DHAKA, Bangladesh (AP) — A devastating blaze raced through a multistory garment factory near Bangladesh's capital on Tuesday, killing as many as 25 people and injuring more than 100, witnesses and news reports said.
Fire official Golam Mostafa said the fire started in a 10-story factory owned by local business giant Hameem Group in the Ashulia industrial zone, just outside Dhaka. It was not immediately clear what caused the blaze.
Local journalist Rafiqul Islam told The Associated Press by phone from the scene he saw at least 25 bodies being loaded onto ambulances.
Diganta television reported at least 20 people died and more than 100 were injured. ATN News said rescuers recovered at least 11 bodies.
Monir Hossain, another journalist on the scene, said the blaze broke out on the two upper floors during lunch break. A gate on a stairwell was locked, trapping people inside, he quoted witnesses as saying.
Islam said some 13,000 people work at the factory each day, though most were outside buying lunch when the fire started. Officials predicted the death toll would rise, he said.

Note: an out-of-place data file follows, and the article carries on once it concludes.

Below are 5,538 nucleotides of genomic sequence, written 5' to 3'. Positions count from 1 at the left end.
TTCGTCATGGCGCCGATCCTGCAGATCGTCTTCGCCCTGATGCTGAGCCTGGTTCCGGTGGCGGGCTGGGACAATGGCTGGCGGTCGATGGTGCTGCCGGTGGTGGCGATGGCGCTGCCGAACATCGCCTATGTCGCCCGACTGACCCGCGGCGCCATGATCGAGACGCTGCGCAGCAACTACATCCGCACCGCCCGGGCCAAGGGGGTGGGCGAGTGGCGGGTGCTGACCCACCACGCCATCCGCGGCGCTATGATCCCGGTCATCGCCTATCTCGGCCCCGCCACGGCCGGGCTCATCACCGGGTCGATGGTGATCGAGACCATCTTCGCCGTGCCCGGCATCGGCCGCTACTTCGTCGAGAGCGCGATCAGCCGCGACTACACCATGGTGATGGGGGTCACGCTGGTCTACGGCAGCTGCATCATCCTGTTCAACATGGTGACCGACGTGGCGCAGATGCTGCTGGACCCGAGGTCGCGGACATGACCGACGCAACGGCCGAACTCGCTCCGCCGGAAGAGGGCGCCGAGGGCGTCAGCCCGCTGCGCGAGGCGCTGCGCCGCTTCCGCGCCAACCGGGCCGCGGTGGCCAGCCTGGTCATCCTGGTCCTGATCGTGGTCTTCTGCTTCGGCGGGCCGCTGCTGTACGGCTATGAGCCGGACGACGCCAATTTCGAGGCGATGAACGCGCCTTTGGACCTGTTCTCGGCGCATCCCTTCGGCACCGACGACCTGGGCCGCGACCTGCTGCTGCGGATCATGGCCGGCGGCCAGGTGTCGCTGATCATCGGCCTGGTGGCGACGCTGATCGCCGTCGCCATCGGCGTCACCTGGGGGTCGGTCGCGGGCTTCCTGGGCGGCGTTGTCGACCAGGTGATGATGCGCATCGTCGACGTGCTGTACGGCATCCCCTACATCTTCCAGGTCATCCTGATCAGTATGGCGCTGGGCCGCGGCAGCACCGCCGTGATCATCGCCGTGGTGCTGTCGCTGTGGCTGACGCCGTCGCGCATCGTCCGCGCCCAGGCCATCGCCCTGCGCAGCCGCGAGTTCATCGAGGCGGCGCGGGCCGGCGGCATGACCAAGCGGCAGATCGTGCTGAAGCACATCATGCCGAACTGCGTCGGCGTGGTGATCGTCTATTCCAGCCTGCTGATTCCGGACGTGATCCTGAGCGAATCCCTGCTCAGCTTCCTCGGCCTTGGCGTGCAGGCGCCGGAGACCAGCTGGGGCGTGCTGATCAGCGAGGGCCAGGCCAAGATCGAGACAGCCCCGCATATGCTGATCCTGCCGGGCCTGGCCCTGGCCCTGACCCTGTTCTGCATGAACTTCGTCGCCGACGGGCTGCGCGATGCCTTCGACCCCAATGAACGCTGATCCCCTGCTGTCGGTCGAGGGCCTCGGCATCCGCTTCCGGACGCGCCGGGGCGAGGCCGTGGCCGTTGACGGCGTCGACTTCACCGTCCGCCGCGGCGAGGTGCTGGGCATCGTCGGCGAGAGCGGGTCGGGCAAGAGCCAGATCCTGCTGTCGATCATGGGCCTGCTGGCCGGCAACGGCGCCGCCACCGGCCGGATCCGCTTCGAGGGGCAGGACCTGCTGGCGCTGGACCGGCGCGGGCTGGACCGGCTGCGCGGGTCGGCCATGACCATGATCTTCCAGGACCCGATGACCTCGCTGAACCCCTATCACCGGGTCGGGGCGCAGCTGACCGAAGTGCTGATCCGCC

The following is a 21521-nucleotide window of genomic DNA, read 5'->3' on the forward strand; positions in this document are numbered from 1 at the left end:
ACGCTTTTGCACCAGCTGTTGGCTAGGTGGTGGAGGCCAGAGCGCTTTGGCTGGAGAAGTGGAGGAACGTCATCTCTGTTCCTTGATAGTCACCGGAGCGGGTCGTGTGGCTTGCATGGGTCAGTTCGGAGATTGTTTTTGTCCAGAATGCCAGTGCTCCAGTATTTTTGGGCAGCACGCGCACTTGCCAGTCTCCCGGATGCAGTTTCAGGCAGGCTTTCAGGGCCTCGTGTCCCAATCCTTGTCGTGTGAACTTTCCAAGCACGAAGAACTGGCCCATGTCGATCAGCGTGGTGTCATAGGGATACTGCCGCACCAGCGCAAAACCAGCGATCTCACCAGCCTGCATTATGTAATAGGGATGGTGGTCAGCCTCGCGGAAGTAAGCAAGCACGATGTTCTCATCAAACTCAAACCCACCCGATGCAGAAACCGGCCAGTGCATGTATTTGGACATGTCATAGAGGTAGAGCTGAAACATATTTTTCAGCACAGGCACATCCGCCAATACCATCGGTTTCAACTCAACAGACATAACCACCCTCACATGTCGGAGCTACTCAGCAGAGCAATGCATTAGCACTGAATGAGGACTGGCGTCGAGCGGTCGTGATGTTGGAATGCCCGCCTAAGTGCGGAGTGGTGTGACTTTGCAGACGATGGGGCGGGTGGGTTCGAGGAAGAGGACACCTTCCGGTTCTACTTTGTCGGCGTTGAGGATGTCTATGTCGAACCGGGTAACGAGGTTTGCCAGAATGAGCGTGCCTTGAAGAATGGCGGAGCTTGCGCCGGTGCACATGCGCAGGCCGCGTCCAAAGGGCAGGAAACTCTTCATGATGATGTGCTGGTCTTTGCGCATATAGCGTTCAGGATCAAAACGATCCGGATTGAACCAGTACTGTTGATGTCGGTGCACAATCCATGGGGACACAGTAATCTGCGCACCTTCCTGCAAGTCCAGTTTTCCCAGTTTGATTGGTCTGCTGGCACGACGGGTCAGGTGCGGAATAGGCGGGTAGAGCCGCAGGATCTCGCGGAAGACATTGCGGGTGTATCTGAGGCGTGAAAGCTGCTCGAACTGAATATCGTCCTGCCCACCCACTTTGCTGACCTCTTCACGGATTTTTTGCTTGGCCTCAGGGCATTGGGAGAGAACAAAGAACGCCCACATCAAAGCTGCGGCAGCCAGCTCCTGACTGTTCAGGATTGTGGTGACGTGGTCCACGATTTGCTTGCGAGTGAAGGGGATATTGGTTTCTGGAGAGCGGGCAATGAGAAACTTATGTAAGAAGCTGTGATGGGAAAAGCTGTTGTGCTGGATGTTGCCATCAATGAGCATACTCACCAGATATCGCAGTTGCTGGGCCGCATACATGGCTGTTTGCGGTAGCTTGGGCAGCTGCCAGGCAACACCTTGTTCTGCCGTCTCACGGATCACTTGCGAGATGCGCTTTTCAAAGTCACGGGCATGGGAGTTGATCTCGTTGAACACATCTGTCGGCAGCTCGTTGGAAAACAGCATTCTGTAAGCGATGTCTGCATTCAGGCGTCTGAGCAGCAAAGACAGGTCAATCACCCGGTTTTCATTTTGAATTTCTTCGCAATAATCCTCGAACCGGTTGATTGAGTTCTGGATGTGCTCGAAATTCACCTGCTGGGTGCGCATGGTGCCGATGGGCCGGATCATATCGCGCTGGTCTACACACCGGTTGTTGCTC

Mostafa said army soldiers joined the rescue operation.
Bangladesh has about 4,000 garment factories that export more than $10 billion worth of products a year, mainly to the United States and Europe. Customers include Wal-Mart, Tesco, H&M, Zara, Carrefour, Gap, Metro, JCPenney, Marks & Spencer, Kohl's, Levi Strauss and Tommy Hilfiger.
Recent protests by low-paid garment workers have gripped the country. Workers demanding the implementation of a new minimum wage clashed with police at an industrial zone in southeastern Bangladesh on Sunday, leaving up to three people dead and 100 hurt.
Authorities opened fire and used tear gas after thousands of workers attacked factories and smashed vehicles at the Chittagong Export Processing Zone. The zone — 135 miles (215 kilometers) southeast of Dhaka — houses about 70 foreign companies that mainly manufacture garments, shoes and bicycles, and employ about 150,000 workers.
Smaller protests have taken place around Dhaka demanding the new wage structure. On Sunday, workers in the capital blocked a busy road and set two vehicles on fire, police said.
Garment workers in Bangladesh are among the lowest-paid in the world, according to the International Trade Union Confederation, a Vienna-based labor rights group.
In the first increase since 2006, the government in July raised the official minimum wage to 3,000 takas ($45) a month from 1,662 takas ($25). The new pay structure took effect in November, but workers say many factories haven't implemented it yet.